A local nonprofit organization is helping the library establish events throughout the summer for the community. Children are encouraged to attend and avoid the “summer slide.”
Friends of the Val Verde County Library are a nonprofit organization whose primary mission is to provide support for programs not normally covered under the county’s library budget. Through their efforts to raise money through memberships, donations and grants, they host programs for the community.
The largest expense for Friends of the Library is the Summer Reading Program, which is designed to help kids and parents maintain the education curve achieved during the school year. The “summer slide” is when a child loses the reading progress achieved.
Some of the programs coming back are Bots & Books, where children can make robots out of Legos, and Free Play Fridays. Two new programs added to the lineup are Lego Lab, available for all ages, and Move Your Noodle, only for kids between the categories of infants to Kindergarten.
Last year, over 2,700 children and teens participated in the Summer Reading Program. “The fact we (the public library) are having events makes the kids want to come in,” Collection Development and Young Adult Specialist Jaqueline G. Vasquez said.
“There’s almost something going on every day, starting next week,” Vasquez said. A full list of events can be found on the City of Del Rio’s Facebook page or at the public library’s circulation desk.
Opportunities at the library are not only for children. “The Friends of the Library are hosting a summer reading BINGO and some local businesses have contributed prizes,” Interlibrary Loan and Reference Specialist Barbara Galvan said.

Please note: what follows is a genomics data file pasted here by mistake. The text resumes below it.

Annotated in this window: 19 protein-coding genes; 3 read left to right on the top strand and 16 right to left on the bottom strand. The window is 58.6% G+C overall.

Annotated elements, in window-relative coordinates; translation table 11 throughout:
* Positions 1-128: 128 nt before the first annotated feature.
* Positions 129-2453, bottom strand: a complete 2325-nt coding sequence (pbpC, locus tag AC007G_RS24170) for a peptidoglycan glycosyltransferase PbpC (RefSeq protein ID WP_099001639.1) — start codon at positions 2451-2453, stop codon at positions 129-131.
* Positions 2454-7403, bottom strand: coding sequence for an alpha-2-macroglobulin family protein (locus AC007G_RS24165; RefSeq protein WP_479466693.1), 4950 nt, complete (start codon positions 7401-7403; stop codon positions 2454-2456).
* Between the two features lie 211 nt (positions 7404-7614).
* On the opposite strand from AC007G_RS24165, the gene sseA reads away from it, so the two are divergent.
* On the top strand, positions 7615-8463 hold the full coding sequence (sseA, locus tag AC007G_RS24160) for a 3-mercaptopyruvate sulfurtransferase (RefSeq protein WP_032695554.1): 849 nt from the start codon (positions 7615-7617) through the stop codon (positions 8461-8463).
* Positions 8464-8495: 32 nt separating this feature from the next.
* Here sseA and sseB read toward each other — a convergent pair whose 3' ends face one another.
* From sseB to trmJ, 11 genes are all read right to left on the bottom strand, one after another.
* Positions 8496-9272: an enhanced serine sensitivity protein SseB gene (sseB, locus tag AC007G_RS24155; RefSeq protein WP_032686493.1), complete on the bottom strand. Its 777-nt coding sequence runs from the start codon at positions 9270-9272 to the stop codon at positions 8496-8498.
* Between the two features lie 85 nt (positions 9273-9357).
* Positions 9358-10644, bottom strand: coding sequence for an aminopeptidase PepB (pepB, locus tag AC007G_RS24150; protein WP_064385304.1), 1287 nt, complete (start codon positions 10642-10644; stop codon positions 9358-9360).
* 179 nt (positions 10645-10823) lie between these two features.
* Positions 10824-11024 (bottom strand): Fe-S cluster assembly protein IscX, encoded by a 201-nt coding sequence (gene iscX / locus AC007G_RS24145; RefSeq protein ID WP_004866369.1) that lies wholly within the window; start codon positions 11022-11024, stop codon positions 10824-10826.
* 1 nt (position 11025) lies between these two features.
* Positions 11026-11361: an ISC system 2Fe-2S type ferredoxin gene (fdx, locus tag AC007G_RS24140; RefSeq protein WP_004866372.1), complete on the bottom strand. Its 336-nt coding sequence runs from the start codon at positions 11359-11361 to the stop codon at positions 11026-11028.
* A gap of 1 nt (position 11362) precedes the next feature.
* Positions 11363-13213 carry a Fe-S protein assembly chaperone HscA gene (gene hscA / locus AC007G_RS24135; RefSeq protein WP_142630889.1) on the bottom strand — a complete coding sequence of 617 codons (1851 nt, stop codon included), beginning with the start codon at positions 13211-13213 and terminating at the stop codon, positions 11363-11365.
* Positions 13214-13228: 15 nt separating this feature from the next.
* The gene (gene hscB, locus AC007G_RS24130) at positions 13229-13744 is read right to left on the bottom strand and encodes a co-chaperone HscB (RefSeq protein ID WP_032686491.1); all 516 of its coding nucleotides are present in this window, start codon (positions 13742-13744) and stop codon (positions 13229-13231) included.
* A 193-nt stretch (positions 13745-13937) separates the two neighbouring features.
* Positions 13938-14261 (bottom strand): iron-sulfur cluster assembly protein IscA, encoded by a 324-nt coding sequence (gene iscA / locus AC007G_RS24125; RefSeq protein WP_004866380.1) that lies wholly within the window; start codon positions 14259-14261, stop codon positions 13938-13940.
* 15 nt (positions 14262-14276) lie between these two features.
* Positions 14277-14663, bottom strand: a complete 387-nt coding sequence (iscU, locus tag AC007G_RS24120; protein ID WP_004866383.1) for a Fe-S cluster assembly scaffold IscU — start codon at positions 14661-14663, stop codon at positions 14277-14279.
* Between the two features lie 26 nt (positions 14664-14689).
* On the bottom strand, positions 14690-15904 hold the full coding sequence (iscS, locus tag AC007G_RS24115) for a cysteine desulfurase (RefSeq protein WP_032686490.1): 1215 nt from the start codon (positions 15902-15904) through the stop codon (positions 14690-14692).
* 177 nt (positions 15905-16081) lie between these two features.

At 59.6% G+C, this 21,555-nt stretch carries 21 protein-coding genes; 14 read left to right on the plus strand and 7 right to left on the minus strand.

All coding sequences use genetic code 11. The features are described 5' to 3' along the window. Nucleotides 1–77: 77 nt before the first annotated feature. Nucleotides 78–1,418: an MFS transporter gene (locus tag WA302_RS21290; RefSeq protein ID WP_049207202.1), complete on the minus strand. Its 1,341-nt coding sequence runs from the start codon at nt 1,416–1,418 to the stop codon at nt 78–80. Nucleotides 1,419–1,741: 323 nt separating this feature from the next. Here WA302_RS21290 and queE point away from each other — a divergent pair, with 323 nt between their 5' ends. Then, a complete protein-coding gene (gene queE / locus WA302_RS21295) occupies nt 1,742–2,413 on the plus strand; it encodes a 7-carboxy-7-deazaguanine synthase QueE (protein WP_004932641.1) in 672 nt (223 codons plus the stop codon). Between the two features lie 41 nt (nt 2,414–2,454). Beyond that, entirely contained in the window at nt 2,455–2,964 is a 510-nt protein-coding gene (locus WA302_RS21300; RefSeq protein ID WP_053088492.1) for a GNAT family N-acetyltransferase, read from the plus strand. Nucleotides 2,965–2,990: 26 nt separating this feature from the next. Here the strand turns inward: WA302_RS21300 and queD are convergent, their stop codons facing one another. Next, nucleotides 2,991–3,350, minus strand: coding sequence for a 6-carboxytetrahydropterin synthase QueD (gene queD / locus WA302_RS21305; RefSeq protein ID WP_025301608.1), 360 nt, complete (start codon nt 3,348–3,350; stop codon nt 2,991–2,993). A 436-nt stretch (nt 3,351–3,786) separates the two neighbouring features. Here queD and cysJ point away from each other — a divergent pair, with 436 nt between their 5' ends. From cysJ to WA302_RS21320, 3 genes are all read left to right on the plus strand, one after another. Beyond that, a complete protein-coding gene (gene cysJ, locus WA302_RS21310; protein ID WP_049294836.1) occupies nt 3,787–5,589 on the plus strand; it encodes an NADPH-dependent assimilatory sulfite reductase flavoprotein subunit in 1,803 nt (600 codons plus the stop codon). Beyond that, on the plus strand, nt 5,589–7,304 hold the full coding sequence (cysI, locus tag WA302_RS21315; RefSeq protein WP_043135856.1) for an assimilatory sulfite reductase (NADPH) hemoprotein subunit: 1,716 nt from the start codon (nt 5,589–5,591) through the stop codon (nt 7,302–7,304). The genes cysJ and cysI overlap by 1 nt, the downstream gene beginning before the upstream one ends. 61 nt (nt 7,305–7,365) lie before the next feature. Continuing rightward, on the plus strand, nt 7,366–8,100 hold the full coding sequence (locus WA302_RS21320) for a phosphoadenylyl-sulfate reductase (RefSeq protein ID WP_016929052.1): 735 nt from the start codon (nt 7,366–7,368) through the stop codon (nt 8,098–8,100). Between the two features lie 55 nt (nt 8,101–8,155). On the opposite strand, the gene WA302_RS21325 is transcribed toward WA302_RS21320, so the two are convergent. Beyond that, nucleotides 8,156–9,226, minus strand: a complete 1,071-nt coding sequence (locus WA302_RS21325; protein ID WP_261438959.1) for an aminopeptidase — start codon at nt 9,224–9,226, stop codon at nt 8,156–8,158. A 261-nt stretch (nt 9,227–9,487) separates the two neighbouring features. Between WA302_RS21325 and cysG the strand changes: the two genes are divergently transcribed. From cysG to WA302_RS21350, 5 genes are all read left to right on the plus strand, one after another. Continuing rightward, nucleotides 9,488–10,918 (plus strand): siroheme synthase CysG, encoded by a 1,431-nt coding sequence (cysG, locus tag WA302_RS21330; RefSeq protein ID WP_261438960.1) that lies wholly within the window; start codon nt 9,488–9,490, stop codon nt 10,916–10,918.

In addition to the rewards offered by the program, adults interested in reading become a role model for the children.
Adults can request a BINGO card at the library’s circulation desk.
Friends of the Library will be accepting donations during the Austin Reptile Exhibit on June 24, Strike, Scrape & Shake Show on July 16 and Matt Tardy Stunt Juggler on August 5.
Children’s Librarian Reba Benavides emphasized none of it would be possible without the help of Friends of the Library. “Honestly, without them we would be stuck to paper and glue,” Benavides said.
All the books donated to the organization go straight to the book sale and all profits from the book sale go back to the library programming. Majority of the profits go toward the children programs, but there are funds set aside for adult programs.